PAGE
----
The River Thames is a murky old torrent, you know. Dog and I took advantage of a dry cool day to complete the southern section of the Capital Ring, a circular walk of 78 miles around London which we have been doing in sections for a while.
Technically this is the start – the official route begins at the southern entrance to the Woolwich foot tunnel and finishes at the northern entrance.
To reach that point though you have to walk the half mile from Woolwich Arsenal station to the river which takes you through the old barracks, now a heritage site that is being developed for housing.
It’s lovely actually even if its history as a home of the munitions industry isn’t one to be exactly proud about.
There are some odd sculprures too
this one of Nike the goddess of expensive sportswear leaving me bemused
and this one of some rusty figurines equally bizarre – this is Assembly by Peter Burke but unlike the Gormley figures I wrote about last week this doesn’t seem to have a purpose.
Makes you stop and think though…
Hey, whatever, Woolwich is an improving spot and worth a visit. It’s an oddity too, as you can cross the river here by the last remaining car ferry or the foot tunnel by not bridge. Makes a bit of a change actually.
After the start and the ferry I took a short detour to the Thames Barrier. These vast salt sellers are the first line of defence against a Thames flood which have been in place for a fair few years now. I’m always amazed at the way they use the force of the river to raise or lower the gates, some clever hydraulics. And in a way these sculptured gate posts are more attractive, more thought provoking that the iron men further along the river.
After my last glimpse of the river I headed south through Maryon Park which holds a petting zoo and the usual range of colourful trees and purposeful dog walkers.
The land rises, giving a glimpse of the Thames basin before plateauing around the land under Shooters Hill.
The open land here was used, in years gone by to muster the troops before they collected their arms from Woolwich Arsenal and travelling abroad on some Empirical business. Looking down as the common land slopes towards the river and imagining red coats dotted on the grassland makes me shudder rather.
Turning away I headed for Shooters Hill. This is charmingly wooded and leads through meandering paths towards Oxlease Common.
The hilltop is the highest point on the whole of the Capital Ring at 404 feet above sea level – not exactly mountainous.
However, on the way a folly – Sevendroog Castle – tops the hill. This strange affair was built by Commodore William James’ widow as a memorial. Now you can climb to the top and take in the views or, like me and Dog, sit at the bottom and share a piece of bread pudding.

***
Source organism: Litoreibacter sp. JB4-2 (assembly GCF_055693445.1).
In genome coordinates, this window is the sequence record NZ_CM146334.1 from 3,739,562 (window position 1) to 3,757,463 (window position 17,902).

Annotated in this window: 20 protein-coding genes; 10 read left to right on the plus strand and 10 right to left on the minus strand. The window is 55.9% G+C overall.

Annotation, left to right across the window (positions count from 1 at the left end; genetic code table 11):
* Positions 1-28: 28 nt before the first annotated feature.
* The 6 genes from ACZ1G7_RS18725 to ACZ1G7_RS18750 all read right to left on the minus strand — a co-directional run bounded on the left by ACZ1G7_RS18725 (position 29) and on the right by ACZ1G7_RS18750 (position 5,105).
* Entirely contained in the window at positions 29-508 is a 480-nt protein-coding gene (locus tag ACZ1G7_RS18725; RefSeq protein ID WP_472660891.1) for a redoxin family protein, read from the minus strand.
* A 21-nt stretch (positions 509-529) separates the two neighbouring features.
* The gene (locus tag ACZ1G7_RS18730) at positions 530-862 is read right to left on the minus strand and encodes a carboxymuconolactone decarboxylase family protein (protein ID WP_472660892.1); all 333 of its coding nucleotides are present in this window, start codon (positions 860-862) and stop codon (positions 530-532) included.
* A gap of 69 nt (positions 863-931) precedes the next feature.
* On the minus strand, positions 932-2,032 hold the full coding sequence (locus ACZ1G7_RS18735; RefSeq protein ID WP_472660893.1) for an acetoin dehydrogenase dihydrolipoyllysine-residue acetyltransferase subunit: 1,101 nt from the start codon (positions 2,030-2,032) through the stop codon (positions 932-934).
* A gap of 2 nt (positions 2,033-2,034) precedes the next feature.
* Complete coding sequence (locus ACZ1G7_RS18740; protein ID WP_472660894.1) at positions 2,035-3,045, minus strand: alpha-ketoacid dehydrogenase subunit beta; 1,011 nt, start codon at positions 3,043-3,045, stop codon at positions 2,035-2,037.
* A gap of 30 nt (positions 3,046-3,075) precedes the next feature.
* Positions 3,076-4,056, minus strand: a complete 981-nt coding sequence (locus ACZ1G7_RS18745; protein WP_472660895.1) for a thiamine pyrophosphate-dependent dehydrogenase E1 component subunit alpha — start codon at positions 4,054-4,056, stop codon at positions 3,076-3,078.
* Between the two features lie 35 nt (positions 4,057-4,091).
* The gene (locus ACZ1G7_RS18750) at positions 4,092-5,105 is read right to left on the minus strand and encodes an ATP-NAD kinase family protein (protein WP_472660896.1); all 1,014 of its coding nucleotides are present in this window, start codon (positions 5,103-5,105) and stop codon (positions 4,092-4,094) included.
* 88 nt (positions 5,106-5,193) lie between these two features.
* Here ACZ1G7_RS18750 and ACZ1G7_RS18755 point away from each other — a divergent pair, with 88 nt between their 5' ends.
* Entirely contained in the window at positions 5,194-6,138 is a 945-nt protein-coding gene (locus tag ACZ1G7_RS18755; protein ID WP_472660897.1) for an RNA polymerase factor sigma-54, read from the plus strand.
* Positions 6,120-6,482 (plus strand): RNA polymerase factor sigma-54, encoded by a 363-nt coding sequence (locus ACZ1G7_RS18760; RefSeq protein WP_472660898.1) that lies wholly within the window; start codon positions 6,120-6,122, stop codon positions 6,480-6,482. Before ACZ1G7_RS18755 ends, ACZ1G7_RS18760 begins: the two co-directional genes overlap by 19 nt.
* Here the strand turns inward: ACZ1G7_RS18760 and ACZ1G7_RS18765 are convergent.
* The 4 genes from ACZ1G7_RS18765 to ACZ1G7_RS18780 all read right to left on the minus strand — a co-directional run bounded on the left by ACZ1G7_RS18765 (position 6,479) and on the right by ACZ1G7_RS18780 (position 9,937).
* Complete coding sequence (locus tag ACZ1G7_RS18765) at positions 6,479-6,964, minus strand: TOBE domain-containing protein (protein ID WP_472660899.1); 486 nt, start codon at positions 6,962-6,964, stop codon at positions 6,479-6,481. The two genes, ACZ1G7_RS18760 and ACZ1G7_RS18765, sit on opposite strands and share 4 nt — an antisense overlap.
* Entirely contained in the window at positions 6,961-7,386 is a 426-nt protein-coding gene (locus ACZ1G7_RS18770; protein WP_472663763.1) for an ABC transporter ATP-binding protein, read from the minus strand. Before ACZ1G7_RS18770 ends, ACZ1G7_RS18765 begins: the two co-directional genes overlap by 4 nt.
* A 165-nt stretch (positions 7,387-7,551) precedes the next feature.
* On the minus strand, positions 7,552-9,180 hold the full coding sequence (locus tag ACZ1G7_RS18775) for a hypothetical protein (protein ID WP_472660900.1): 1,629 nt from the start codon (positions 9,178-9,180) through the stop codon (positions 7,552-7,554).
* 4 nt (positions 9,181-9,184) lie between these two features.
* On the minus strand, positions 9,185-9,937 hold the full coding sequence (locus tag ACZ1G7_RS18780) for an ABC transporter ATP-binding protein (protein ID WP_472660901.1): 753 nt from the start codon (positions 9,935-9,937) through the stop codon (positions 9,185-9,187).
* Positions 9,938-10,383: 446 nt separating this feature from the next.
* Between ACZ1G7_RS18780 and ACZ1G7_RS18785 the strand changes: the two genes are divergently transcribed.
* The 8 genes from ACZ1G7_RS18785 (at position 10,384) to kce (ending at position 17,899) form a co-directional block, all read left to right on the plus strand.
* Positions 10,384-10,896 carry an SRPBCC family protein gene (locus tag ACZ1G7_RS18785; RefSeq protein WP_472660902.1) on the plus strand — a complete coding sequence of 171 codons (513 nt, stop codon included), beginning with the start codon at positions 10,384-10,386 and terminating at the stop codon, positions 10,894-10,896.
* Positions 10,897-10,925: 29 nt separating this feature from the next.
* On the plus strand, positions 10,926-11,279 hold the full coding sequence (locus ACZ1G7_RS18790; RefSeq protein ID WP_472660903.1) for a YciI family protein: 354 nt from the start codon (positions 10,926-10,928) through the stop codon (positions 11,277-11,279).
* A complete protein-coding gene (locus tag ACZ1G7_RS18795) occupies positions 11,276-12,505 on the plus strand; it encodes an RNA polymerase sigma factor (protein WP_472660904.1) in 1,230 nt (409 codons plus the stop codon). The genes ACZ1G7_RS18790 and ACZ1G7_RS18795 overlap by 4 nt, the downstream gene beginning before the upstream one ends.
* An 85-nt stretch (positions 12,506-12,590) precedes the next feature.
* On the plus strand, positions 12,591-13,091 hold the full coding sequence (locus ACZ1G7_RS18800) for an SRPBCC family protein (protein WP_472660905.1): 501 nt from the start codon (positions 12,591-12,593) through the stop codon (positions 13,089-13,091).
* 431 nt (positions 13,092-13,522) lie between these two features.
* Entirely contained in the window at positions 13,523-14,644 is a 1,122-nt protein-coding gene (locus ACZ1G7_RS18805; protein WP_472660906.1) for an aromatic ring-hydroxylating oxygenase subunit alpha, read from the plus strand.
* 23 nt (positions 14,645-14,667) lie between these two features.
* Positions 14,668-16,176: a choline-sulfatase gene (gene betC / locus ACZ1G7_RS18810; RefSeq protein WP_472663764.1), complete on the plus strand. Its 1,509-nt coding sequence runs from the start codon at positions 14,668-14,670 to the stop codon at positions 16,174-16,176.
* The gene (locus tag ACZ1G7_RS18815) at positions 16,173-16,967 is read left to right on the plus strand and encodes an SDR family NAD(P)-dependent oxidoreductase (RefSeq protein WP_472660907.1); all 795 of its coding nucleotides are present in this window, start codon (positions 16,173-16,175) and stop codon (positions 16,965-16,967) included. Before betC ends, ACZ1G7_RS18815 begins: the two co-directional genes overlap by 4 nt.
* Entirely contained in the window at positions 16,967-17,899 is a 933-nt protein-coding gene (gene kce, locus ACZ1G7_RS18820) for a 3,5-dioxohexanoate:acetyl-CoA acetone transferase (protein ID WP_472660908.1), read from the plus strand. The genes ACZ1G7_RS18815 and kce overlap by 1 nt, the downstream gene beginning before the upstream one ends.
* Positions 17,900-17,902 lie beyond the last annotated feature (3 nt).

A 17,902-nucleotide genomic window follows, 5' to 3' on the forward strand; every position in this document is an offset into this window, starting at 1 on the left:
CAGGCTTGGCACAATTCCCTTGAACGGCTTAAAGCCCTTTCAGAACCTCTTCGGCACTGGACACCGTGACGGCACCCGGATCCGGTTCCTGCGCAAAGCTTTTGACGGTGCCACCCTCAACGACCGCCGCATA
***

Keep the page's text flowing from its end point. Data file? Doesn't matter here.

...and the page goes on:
The walk now avoids roads for quite some time as it heads south west towards Eltham, birth place of Bob Hope the comedian but with not much else to recommend it. There are lots of woods and parks, plenty of views and the occasional ancient terracing that represent Victorian gardens long since abandoned.
We crossed railways and main roads but mostly stayed on tracks and paths and felt, oddly, miles away from London.
It couldn’t last of course. Eltham, as you enter it doesn’t have a great deal to attract at first but the closer to Eltham Palace, a former royal palace, the greater the attraction of the houses.
The structures around the palace, including a Tudor water system are intriguing
– the moat lovely – but everything is rather hidden unless visiting (and I wasn’t)
so you will have to imagine the beauty of the buildings that, until Henry VIII decided he preferred Hampton Court was a major royal home.
Once again the walk climbs affording views back towards the river. There are a few stables hereabouts but Dog doesn’t like large mammals, especially horses and I can’t blame him (he made it clear he didnt want to hang around for me to photo them either).
Still they minded their own business and soon enough we were into Mottingham and the Quaggy river one of many streams filling the Thames. And like so many it is now culverted into a rather unattractive ditch – this was the best shot I could get.
Just towards the end of the walk my guidebook told me to take a 30 yards detour, appropriately about the length of a cricket pitch to view Fairmount.
Today it is a nursing home but 100 and something years ago one Doctor WG Grace resided here. The good doctor was the first sporting superstar – of cricket of course – drawing huge crowds to watch him perform for a London team. I’m not sure how good he was at medicine but he was a star on the grass. Stories about him are legion, mostly recounting his gamesmanship as if it was a good thing. I suspect he would have taken performance enhancing drugs if he could.
Ten miles and Dog and I were happy to be back on the train for London Bridge and then home.